By Sam Chaltain, Special to CNN
“Bully”, the new film that opens today in theaters across the country, begins with the image of a heavy-diapered toddler named Tyler, happily staggering across the wet grass in front of his family’s Georgia home.
Moments later, we learn of Tyler’s painful path in the adolescent years that followed - years that were marked by relentless bullying and abuse at school, and years that culminated with his decision to hang himself, in a closet in his family’s home, at the age of 17.
“Bully” is a must-see film because it makes visible one of the most painful, universally kept secrets of our society and our schools: Every one of us has been bullied, and every one of us has bullied someone else.
To underscore this uncomfortable truth, director Lee Hirsch takes us on a visual tour of the most emotionally charged symbols of childhood - yellow school buses, rows of lockers, recess playgrounds - to remind us what can happen there, and what costs we accrue when we characterize the serial cruelty of children as little more than a regrettable “rite of passage.” We hear one boy’s breath quicken as he approaches the bus stop on the first day of school, certain of the abusive treatment that will resume at his expense. We visit a girl in juvenile detention, so desperate to stop a gang of students from berating her daily that she stole her mother’s gun to send a message, once and for all, that she wasn’t going to take it anymore. And we learn about the family whose daughter’s decision to come out as a lesbian resulted in their collective ostracism from the daily lives of their former friends and neighbors.
As powerful as these stories are, they are symptoms, not root causes, of why so many of us are so unkind to each other. Simply put, no one bullies from a position of emotional strength, and too few of our schools are explicitly organized to ensure that children acquire the most valuable gift of all: the ability to feel visible in the world, and the skills and self-confidence they need to be seen and heard - in school and in life - in meaningful, responsible ways.
To catalyze the energy and interest this film will spark, we must not believe our work is done when we wear blue bracelets or enact anti-bullying policies. Instead, we must begin the deeper work of ensuring that every learning environment inAmericais proactively constructed to meet the intellectual, social and emotional needs of its students. And we must evaluate ourselves against that lofty benchmark before all else.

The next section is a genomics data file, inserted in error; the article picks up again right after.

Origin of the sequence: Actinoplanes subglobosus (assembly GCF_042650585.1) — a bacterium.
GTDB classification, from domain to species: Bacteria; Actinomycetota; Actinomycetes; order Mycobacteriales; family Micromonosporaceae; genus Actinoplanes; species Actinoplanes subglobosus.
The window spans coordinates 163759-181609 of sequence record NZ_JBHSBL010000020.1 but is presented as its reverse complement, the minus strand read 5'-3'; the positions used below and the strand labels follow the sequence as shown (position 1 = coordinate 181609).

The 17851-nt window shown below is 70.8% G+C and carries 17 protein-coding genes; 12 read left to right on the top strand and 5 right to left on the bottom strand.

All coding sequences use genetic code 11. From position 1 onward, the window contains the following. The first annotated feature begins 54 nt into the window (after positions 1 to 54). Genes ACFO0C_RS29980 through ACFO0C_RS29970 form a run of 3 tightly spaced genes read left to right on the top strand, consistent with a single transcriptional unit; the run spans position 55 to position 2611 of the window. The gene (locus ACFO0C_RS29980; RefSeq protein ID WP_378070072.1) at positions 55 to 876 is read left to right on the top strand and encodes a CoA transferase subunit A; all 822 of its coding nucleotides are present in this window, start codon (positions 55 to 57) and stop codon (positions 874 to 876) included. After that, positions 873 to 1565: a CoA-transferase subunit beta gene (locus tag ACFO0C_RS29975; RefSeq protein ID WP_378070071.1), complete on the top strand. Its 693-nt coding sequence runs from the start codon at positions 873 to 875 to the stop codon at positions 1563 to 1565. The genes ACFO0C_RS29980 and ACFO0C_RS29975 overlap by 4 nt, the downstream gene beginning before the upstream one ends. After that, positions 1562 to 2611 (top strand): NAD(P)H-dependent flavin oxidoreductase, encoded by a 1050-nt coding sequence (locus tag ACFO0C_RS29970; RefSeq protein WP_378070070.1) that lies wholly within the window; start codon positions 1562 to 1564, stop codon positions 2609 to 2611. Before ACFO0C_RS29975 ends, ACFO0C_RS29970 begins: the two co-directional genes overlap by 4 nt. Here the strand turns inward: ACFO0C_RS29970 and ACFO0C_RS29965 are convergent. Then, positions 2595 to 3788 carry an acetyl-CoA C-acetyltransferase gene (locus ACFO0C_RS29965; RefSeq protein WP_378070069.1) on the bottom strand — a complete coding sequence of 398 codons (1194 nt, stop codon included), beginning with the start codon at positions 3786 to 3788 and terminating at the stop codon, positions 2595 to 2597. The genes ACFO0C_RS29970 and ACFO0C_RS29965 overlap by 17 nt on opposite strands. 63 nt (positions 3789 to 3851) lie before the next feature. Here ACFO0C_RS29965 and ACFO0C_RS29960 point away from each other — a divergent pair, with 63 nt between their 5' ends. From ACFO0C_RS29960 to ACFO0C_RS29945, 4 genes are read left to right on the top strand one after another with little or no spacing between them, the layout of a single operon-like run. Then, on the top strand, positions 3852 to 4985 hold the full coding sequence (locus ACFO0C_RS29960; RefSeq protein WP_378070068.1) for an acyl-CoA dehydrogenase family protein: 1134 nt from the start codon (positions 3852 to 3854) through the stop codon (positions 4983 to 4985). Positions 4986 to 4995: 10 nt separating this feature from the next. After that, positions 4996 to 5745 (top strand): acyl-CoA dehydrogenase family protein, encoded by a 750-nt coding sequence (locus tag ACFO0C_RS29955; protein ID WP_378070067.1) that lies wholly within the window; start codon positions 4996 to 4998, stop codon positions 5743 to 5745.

The good news is the recipes for these sorts of environments are all around us. Consider, for example, the Mission Hill School in Boston, a fabulous public school in which young people are encouraged daily to imagine - and empathize with - the viewpoints of others. Consider the overwhelming research suggesting that school climate is the central determining factor for everything from personal safety to intellectual growth. And witness the wealth of evidence-based programs that already exist to help young people develop the strong social and emotional foundation they’ll need to serve as upstanding playmates, students and citizens.
In other words, we don’t lack the know-how to create more supportive learning environments; we lack the collective clarity and will.
Imagine a society in which our sole measures for determining a school’s health weren’t just reading and math scores. Imagine a national commitment to ensure that all educators acquired the training and expertise they need to create safe environments for children - the very expertise that was so sorely absent from the toolboxes of many educators in this film. And imagine a cultural sea change in which we replaced our historic willingness to accept the tractor-beam pull for conformity with a widely shared (and practiced) value that our differences are what make us more, not less, precious to each other.
That’s the sort of response this film deserves. And that’s the best way all of us can honor the memories of young people like Tyler and ensure that their suffering, and our own, was not in vain.
The opinions expressed in this commentary are solely those of Sam Chaltain.
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